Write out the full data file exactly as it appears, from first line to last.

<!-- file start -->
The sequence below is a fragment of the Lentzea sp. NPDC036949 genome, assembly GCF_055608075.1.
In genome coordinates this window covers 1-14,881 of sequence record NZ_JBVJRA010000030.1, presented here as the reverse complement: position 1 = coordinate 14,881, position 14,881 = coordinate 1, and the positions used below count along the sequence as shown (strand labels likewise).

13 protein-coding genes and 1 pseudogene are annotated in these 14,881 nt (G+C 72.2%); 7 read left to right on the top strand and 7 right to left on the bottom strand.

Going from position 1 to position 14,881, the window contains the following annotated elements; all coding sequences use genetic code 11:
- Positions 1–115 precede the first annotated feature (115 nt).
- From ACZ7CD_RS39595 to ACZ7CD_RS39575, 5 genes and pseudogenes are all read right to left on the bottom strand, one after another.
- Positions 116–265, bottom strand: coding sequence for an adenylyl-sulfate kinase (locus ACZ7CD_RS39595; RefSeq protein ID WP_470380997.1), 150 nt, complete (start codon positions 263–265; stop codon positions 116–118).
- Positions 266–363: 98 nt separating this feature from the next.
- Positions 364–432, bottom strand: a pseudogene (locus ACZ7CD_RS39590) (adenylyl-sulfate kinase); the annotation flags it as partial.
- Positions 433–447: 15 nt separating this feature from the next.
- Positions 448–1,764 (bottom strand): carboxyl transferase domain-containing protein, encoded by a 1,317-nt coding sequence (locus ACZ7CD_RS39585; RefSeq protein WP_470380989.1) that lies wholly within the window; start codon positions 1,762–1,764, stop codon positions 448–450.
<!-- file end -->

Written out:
The sequence below is a fragment of the Lentzea sp. NPDC036949 genome, assembly GCF_055608075.1.
In genome coordinates this window covers 1-14,881 of sequence record NZ_JBVJRA010000030.1, presented here as the reverse complement: position 1 = coordinate 14,881, position 14,881 = coordinate 1, and the positions used below count along the sequence as shown (strand labels likewise).

13 protein-coding genes and 1 pseudogene are annotated in these 14,881 nt (G+C 72.2%); 7 read left to right on the top strand and 7 right to left on the bottom strand.

Going from position 1 to position 14,881, the window contains the following annotated elements; all coding sequences use genetic code 11:
- Positions 1–115 precede the first annotated feature (115 nt).
- From ACZ7CD_RS39595 to ACZ7CD_RS39575, 5 genes and pseudogenes are all read right to left on the bottom strand, one after another.
- Positions 116–265, bottom strand: coding sequence for an adenylyl-sulfate kinase (locus ACZ7CD_RS39595; RefSeq protein ID WP_470380997.1), 150 nt, complete (start codon positions 263–265; stop codon positions 116–118).
- Positions 266–363: 98 nt separating this feature from the next.
- Positions 364–432, bottom strand: a pseudogene (locus ACZ7CD_RS39590) (adenylyl-sulfate kinase); the annotation flags it as partial.
- Positions 433–447: 15 nt separating this feature from the next.
- Positions 448–1,764 (bottom strand): carboxyl transferase domain-containing protein, encoded by a 1,317-nt coding sequence (locus ACZ7CD_RS39585; RefSeq protein WP_470380989.1) that lies wholly within the window; start codon positions 1,762–1,764, stop codon positions 448–450.